Facebook: A spokesperson provided the following statement. “Our hearts go out to the people affected by the tragic events in Charlottesville. Facebook does not allow hate speech or praise of terrorist acts or hate crimes, and we are actively removing any posts that glorify the horrendous act committed in Charlottesville.” The site has also reportedly removed a number of pages since this weekend, featuring names like “Right Wing Death Squad” and “White Nationalists United.”
Kickstarter: A spokesperson for the company pushed back on a recent report that its policies have changed in the wake of this weekend’s events. “To be clear,” the spokesperson told TechCrunch, “there’s been no change on our stance. Our policies have never allowed hate speech and projects that promote it are not permitted on Kickstarter.” The site’s guidelines specifically prohibit projects that promote “Offensive material (e.g., hate speech, encouraging violence against others, etc).”
Patreon: While not a direct response to this weekend’s events, a Patreon spokesperson pointed me to a video posted by CEO Jack Conte late last month that addresses the company’s decision to remove certain content from its platform. The topics brush up against some of these issues, but don’t really address them directly. The closest is probably Defend Europe, a right-wing, anti-immigrant group patrolling the waters around North Africa in attempt to block refugees. In the video, Conte explains that political ideology played no role in the site’s decision to remove the campaign.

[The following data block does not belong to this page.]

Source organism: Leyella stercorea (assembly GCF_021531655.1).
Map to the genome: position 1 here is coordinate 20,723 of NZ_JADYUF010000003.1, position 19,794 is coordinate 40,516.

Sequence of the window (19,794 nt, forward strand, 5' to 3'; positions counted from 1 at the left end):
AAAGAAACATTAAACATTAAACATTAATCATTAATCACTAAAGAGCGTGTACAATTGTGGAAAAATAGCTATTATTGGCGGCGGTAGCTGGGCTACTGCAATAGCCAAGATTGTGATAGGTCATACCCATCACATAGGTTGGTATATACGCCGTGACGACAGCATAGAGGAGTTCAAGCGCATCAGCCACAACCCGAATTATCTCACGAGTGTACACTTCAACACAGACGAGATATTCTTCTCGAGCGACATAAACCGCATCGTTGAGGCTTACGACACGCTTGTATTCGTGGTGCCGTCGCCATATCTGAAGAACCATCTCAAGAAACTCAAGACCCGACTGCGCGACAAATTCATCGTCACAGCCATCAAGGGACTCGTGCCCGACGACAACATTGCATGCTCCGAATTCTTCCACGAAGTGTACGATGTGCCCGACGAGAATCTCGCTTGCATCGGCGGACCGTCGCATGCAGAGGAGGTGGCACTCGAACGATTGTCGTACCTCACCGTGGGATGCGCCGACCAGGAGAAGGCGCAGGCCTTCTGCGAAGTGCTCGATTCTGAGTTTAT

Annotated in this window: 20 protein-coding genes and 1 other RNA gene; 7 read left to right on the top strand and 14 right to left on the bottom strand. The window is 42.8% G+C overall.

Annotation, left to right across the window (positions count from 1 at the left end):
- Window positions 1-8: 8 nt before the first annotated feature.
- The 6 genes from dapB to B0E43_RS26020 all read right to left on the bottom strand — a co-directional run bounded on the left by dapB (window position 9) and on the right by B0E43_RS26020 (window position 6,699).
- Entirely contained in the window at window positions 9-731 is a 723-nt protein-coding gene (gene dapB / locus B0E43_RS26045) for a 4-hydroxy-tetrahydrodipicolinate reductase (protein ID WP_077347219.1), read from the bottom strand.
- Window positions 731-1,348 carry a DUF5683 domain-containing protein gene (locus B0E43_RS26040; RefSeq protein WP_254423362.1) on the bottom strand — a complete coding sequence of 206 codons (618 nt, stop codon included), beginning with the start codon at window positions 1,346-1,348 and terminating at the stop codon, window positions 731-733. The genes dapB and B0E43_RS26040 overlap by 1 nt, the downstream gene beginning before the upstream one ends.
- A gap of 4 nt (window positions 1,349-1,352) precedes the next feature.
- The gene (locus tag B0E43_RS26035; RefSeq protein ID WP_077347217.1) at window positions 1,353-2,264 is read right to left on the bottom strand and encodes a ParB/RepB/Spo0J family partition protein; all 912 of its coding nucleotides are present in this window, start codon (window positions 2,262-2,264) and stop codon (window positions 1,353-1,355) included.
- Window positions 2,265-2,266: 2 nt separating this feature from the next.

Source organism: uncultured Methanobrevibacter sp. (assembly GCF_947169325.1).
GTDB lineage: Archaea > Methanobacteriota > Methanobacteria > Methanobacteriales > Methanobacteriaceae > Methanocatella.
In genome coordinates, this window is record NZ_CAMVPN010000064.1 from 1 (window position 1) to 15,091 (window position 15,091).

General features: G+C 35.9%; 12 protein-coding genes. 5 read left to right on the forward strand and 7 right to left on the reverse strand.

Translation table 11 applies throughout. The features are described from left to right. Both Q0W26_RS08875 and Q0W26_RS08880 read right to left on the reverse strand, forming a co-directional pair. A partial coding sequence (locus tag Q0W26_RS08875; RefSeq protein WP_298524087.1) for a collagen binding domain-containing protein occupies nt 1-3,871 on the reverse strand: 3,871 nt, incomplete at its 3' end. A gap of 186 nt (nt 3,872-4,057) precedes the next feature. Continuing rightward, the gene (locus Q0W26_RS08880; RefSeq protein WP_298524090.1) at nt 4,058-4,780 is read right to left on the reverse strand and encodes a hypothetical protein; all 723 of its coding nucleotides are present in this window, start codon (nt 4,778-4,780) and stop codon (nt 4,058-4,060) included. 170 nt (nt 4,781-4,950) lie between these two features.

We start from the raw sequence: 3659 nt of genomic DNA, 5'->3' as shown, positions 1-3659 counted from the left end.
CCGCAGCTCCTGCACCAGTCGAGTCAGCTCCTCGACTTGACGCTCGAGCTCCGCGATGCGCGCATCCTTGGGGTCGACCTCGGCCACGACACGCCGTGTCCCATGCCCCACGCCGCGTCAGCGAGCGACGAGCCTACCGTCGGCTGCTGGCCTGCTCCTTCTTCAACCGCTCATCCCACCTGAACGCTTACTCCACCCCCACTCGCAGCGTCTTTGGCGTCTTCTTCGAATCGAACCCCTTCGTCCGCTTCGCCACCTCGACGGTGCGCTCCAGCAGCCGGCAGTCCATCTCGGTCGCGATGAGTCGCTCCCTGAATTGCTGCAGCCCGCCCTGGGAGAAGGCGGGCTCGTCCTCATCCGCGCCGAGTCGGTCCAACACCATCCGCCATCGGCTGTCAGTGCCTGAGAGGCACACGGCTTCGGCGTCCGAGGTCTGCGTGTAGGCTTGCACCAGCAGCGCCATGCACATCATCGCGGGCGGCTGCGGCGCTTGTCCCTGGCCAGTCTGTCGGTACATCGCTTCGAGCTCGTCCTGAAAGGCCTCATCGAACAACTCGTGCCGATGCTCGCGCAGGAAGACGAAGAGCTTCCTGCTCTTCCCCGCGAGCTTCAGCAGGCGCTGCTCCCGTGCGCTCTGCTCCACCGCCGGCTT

Reddit: A spokesperson for the site tells TechCrunch, “Reddit is the home of some of the most authentic conversations online. We strive to be a welcoming, open platform for all by trusting our users to maintain an environment that cultivates genuine conversation and adheres to our content policy. We are very clear in our site terms of service that posting content that violates our policies will get users and/or communities banned from Reddit. We work continuously to refine our policies to ensure the integrity of the site.”